restricted access Coppens' Louisiana Zouaves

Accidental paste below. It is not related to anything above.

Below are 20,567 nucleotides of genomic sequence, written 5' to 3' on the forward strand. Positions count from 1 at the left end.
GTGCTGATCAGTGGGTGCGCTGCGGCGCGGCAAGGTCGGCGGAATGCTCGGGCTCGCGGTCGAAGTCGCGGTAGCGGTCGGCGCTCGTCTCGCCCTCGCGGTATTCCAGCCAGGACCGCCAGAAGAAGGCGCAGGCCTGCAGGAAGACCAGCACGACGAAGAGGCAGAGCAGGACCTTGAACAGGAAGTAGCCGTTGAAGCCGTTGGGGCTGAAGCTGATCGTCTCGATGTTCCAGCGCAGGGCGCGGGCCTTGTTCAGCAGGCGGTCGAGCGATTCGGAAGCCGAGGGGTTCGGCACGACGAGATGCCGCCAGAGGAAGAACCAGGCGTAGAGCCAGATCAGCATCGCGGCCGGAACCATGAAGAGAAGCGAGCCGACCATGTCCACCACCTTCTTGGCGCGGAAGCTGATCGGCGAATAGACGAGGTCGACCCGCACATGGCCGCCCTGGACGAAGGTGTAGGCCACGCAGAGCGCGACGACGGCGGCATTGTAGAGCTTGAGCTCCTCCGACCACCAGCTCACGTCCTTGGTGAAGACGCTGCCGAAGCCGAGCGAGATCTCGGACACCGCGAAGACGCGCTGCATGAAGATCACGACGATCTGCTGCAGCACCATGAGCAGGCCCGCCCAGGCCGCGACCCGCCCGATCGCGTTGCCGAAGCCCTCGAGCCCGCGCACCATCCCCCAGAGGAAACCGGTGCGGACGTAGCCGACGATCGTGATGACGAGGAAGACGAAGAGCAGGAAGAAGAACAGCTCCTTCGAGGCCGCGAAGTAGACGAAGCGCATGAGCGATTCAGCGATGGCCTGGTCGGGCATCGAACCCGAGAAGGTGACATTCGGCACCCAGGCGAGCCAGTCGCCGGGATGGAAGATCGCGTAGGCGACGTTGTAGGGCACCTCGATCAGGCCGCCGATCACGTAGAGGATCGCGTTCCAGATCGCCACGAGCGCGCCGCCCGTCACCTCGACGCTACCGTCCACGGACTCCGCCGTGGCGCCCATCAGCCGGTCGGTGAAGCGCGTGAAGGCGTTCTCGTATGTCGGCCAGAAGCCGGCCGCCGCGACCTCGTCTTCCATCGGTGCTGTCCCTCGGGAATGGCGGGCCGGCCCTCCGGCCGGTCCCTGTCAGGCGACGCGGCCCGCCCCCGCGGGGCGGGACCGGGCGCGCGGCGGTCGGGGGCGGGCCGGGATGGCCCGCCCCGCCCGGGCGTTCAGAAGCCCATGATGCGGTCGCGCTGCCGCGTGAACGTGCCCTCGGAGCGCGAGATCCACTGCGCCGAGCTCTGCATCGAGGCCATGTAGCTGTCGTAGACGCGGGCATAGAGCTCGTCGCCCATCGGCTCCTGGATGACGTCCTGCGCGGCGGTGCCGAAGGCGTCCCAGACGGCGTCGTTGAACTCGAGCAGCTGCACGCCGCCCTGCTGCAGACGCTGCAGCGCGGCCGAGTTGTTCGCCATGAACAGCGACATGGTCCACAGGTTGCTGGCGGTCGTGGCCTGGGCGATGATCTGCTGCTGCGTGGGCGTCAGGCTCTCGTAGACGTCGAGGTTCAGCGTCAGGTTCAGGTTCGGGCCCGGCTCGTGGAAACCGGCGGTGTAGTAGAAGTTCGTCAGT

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COPPENS' LOUISIANA ZOUAVES Lee A. Wallace, Jr. Few contingents of troops that reached Richmond in 1861 attracted as much attention as did a battalion from New Orleans under Lieutenant Colonel George Auguste Gaston Coppens, known variously as the Louisiana Zouaves and the Confederate States Zouave Battalion. While a number of volunteer units in the South in 1861 styled themselves "Zouaves," few were apparently organized, trained, and uniformed as close to their prototypes in the French service as was Coppens' battalion. The Louisiana Zouaves were among the few Southern organizations that ever went into the field actually clad in the characteristic dress that so readily distinguished zouaves from other troops. In early March, 1861, Gaston Coppens, through a personal interview with President Davis at Montgomery, obtained authorization to raise and equip a battalion of zouaves for immediate service with the Provisional Army of the Confederate States at Pensacola, Florida. In event of war, it was agreed that the battalion was to be increased to a full regiment .1 Before leaving Montgomery, Coppens telegraphed the news to his brother, Marie Alfred, in New Orleans. Preparations were at once taken toward the formation of what was destined to become one of the most colorful units of the Confederate army. Actually, Coppens had contemplated the raising of a zouave battalion earlier in 1861. At the time of Louisiana's secession he had offered to raise such a corps for the state, but Governor Moore at the time did not feel authorized to accept their services.2 The battalion of zouaves as authorized by Davis was to be comprised of five companies, and was to consist of not less than 400, or more than 500 men, with the proper proportion of commissioned and noncommissioned officers.3 Lee A. Wallace, Jr. is a historian with the National Park Service, Washington , D.C., and managing associate editor of the Military Collector & Historian . 1 Gaston Coppens to LeRoy Pope Walker, Apr. 23, 1861, packaged with muster rolls of die unit. See Battalion of Confederate States Zouaves, Louisiana Commands, War Records Group 109, National Archives. 2 New Orleans Bee, Mar. 28, 1861. A battalion of two companies under Gaston Coppens appears to have been formed in Jan., 1861. One company was under Alfred Coppens, the other under Fulgence de Bordenave. See New Orleans DaUy Crescent, Jan. 29, 1861. 3U-S. War Dept. (comp.), The War of the Rebellion: a Compilation of the 269 270LEE A. WALL ACE, JR. Headquarters, or the "Zouaves rendezvous," was established at 61 Customhouse Street. Recruiting apparently offered few problems. On the night of March 24, the first companies organized, under Captains Marie Alfred Coppens and Fulgence de Bordenave, went into barracks set up in a tobacco warehouse in the lower part of the city's Third District . The ranks of the other companies were reported as rapidly filling.4 A number of appealing features about this battalion existed which undoubtedly did much to stimulate recruiting. Coppens' battalion was to be organized and uniformed in the regular Gallic style. All commands were to be given in French, which was probably a matter of convenience , since the battalion was predominantly non-English. Captain de Bordenave himself could not speak English.5 The Daily Picayune, on March 28, reported that "although there are men of all Nations in the ranks, they appear to have learned quite promptly to obey as soon as the word is given, anddo not hesitate more than if they were all French." The rank and file of the Zouaves presented an array of nationalities, numbers of whom had seen active campaigning abroad. Frenchborn and Creole French predominated. Company officers were virtually all of French extraction. Colonel Coppens, and his brother, Marie Alfred, were natives of France. Jean Baptiste Souillard, first lieutenant of Captain Coppens' company, was a former engineer officer in the French army. Captain Paul Francis De Gournay was reputed to have been an officer under Narciso Lopez on the ill-fated filibustering expedition to Cuba in 1851. Captain Fulgence de Bordenave had served with distinction in the French army at Algiers and in the Crimean War.6 The Richmond Daily Dispatch in June, 1861, noted that many members of the battalion...


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